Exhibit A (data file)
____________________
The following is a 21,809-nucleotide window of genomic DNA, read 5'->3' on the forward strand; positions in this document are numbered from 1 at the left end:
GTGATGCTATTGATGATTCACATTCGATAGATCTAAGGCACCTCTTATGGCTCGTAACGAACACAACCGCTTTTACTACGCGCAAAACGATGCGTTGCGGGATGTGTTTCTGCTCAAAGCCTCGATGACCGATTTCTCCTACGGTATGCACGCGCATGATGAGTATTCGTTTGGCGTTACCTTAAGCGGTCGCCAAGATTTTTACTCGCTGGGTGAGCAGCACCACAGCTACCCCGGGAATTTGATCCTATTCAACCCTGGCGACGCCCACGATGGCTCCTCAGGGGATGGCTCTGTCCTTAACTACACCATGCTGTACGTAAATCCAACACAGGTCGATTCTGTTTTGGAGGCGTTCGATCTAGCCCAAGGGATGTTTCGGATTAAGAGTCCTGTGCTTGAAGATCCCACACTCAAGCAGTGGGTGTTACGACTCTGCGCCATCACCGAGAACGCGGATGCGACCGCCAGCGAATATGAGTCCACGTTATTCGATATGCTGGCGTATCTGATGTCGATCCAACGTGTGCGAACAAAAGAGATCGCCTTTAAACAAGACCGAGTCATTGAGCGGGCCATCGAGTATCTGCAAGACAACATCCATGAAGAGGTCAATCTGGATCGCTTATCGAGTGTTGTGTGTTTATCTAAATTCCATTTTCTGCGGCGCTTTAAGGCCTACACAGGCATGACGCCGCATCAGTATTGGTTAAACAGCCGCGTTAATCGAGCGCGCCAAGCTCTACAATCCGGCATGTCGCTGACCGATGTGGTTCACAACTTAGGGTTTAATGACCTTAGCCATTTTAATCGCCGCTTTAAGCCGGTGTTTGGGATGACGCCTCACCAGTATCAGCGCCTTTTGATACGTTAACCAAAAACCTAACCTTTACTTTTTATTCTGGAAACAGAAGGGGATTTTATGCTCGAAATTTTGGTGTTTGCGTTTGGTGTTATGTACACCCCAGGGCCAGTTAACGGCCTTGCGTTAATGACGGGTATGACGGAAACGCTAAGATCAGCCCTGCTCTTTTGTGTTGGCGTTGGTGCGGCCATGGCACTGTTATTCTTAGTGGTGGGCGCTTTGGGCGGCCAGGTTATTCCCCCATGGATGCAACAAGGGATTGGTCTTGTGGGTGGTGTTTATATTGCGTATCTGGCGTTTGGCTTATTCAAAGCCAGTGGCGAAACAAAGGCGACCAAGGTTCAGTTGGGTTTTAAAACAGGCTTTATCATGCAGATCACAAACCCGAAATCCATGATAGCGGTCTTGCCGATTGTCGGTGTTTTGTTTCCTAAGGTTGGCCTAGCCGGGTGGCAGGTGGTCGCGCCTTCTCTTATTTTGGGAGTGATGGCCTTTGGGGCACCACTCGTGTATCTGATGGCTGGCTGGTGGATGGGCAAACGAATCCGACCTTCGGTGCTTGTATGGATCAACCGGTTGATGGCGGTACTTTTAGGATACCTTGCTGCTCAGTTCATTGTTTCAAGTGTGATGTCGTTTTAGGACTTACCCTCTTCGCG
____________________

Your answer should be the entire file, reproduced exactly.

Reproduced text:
The following is a 21,809-nucleotide window of genomic DNA, read 5'->3' on the forward strand; positions in this document are numbered from 1 at the left end:
GTGATGCTATTGATGATTCACATTCGATAGATCTAAGGCACCTCTTATGGCTCGTAACGAACACAACCGCTTTTACTACGCGCAAAACGATGCGTTGCGGGATGTGTTTCTGCTCAAAGCCTCGATGACCGATTTCTCCTACGGTATGCACGCGCATGATGAGTATTCGTTTGGCGTTACCTTAAGCGGTCGCCAAGATTTTTACTCGCTGGGTGAGCAGCACCACAGCTACCCCGGGAATTTGATCCTATTCAACCCTGGCGACGCCCACGATGGCTCCTCAGGGGATGGCTCTGTCCTTAACTACACCATGCTGTACGTAAATCCAACACAGGTCGATTCTGTTTTGGAGGCGTTCGATCTAGCCCAAGGGATGTTTCGGATTAAGAGTCCTGTGCTTGAAGATCCCACACTCAAGCAGTGGGTGTTACGACTCTGCGCCATCACCGAGAACGCGGATGCGACCGCCAGCGAATATGAGTCCACGTTATTCGATATGCTGGCGTATCTGATGTCGATCCAACGTGTGCGAACAAAAGAGATCGCCTTTAAACAAGACCGAGTCATTGAGCGGGCCATCGAGTATCTGCAAGACAACATCCATGAAGAGGTCAATCTGGATCGCTTATCGAGTGTTGTGTGTTTATCTAAATTCCATTTTCTGCGGCGCTTTAAGGCCTACACAGGCATGACGCCGCATCAGTATTGGTTAAACAGCCGCGTTAATCGAGCGCGCCAAGCTCTACAATCCGGCATGTCGCTGACCGATGTGGTTCACAACTTAGGGTTTAATGACCTTAGCCATTTTAATCGCCGCTTTAAGCCGGTGTTTGGGATGACGCCTCACCAGTATCAGCGCCTTTTGATACGTTAACCAAAAACCTAACCTTTACTTTTTATTCTGGAAACAGAAGGGGATTTTATGCTCGAAATTTTGGTGTTTGCGTTTGGTGTTATGTACACCCCAGGGCCAGTTAACGGCCTTGCGTTAATGACGGGTATGACGGAAACGCTAAGATCAGCCCTGCTCTTTTGTGTTGGCGTTGGTGCGGCCATGGCACTGTTATTCTTAGTGGTGGGCGCTTTGGGCGGCCAGGTTATTCCCCCATGGATGCAACAAGGGATTGGTCTTGTGGGTGGTGTTTATATTGCGTATCTGGCGTTTGGCTTATTCAAAGCCAGTGGCGAAACAAAGGCGACCAAGGTTCAGTTGGGTTTTAAAACAGGCTTTATCATGCAGATCACAAACCCGAAATCCATGATAGCGGTCTTGCCGATTGTCGGTGTTTTGTTTCCTAAGGTTGGCCTAGCCGGGTGGCAGGTGGTCGCGCCTTCTCTTATTTTGGGAGTGATGGCCTTTGGGGCACCACTCGTGTATCTGATGGCTGGCTGGTGGATGGGCAAACGAATCCGACCTTCGGTGCTTGTATGGATCAACCGGTTGATGGCGGTACTTTTAGGATACCTTGCTGCTCAGTTCATTGTTTCAAGTGTGATGTCGTTTTAGGACTTACCCTCTTCGCG